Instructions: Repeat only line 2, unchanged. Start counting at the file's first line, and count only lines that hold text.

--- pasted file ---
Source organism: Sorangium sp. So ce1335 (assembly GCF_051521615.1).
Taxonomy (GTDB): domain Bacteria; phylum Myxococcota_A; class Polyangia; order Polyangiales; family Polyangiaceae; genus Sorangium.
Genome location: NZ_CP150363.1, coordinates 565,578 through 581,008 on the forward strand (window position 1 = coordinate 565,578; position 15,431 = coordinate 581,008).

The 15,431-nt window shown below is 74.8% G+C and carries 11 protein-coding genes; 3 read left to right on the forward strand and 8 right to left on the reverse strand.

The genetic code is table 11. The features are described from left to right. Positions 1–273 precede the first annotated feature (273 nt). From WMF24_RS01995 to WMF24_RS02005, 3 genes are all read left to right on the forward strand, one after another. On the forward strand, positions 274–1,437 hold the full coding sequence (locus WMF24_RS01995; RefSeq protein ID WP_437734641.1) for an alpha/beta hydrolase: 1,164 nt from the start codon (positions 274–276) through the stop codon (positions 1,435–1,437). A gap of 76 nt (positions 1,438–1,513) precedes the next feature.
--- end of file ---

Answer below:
Taxonomy (GTDB): domain Bacteria; phylum Myxococcota_A; class Polyangia; order Polyangiales; family Polyangiaceae; genus Sorangium.